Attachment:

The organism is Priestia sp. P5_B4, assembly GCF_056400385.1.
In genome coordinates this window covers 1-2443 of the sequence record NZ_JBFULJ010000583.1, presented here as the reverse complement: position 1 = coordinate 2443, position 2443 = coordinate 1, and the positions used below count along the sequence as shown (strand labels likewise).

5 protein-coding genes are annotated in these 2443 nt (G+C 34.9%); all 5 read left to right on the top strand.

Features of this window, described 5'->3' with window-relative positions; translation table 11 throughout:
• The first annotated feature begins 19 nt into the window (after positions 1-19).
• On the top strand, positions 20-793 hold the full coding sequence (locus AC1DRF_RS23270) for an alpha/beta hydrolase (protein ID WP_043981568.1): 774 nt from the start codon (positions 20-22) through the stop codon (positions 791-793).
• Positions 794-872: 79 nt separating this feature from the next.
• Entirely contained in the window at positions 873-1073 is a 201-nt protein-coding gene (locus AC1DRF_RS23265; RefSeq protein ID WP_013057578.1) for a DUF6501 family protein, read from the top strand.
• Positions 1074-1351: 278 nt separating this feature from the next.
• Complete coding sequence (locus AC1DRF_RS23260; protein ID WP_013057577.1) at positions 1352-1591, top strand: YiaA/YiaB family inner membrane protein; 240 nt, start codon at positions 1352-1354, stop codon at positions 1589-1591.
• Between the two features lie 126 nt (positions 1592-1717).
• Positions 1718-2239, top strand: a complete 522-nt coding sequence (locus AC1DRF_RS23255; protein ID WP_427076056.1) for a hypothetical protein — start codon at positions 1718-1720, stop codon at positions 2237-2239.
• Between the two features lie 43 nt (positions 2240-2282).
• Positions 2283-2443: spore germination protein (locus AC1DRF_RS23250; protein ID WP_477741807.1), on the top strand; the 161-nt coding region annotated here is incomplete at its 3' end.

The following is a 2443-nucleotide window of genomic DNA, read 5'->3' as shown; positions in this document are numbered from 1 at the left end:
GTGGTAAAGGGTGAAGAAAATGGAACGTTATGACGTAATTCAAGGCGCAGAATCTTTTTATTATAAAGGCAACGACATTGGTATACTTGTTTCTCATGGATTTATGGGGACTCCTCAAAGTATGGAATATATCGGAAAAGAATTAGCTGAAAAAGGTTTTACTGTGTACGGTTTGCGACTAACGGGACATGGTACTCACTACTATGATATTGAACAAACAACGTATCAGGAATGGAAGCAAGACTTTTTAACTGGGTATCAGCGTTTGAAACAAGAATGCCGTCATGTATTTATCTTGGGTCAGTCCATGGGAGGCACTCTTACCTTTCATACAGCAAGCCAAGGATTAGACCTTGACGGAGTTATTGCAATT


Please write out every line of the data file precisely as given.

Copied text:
The organism is Priestia sp. P5_B4, assembly GCF_056400385.1.
In genome coordinates this window covers 1-2443 of the sequence record NZ_JBFULJ010000583.1, presented here as the reverse complement: position 1 = coordinate 2443, position 2443 = coordinate 1, and the positions used below count along the sequence as shown (strand labels likewise).

5 protein-coding genes are annotated in these 2443 nt (G+C 34.9%); all 5 read left to right on the top strand.

Features of this window, described 5'->3' with window-relative positions; translation table 11 throughout:
• The first annotated feature begins 19 nt into the window (after positions 1-19).
• On the top strand, positions 20-793 hold the full coding sequence (locus AC1DRF_RS23270) for an alpha/beta hydrolase (protein ID WP_043981568.1): 774 nt from the start codon (positions 20-22) through the stop codon (positions 791-793).
• Positions 794-872: 79 nt separating this feature from the next.
• Entirely contained in the window at positions 873-1073 is a 201-nt protein-coding gene (locus AC1DRF_RS23265; RefSeq protein ID WP_013057578.1) for a DUF6501 family protein, read from the top strand.
• Positions 1074-1351: 278 nt separating this feature from the next.
• Complete coding sequence (locus AC1DRF_RS23260; protein ID WP_013057577.1) at positions 1352-1591, top strand: YiaA/YiaB family inner membrane protein; 240 nt, start codon at positions 1352-1354, stop codon at positions 1589-1591.
• Between the two features lie 126 nt (positions 1592-1717).
• Positions 1718-2239, top strand: a complete 522-nt coding sequence (locus AC1DRF_RS23255; protein ID WP_427076056.1) for a hypothetical protein — start codon at positions 1718-1720, stop codon at positions 2237-2239.
• Between the two features lie 43 nt (positions 2240-2282).
• Positions 2283-2443: spore germination protein (locus AC1DRF_RS23250; protein ID WP_477741807.1), on the top strand; the 161-nt coding region annotated here is incomplete at its 3' end.

The following is a 2443-nucleotide window of genomic DNA, read 5'->3' as shown; positions in this document are numbered from 1 at the left end:
GTGGTAAAGGGTGAAGAAAATGGAACGTTATGACGTAATTCAAGGCGCAGAATCTTTTTATTATAAAGGCAACGACATTGGTATACTTGTTTCTCATGGATTTATGGGGACTCCTCAAAGTATGGAATATATCGGAAAAGAATTAGCTGAAAAAGGTTTTACTGTGTACGGTTTGCGACTAACGGGACATGGTACTCACTACTATGATATTGAACAAACAACGTATCAGGAATGGAAGCAAGACTTTTTAACTGGGTATCAGCGTTTGAAACAAGAATGCCGTCATGTATTTATCTTGGGTCAGTCCATGGGAGGCACTCTTACCTTTCATACAGCAAGCCAAGGATTAGACCTTGACGGAGTTATTGCAATT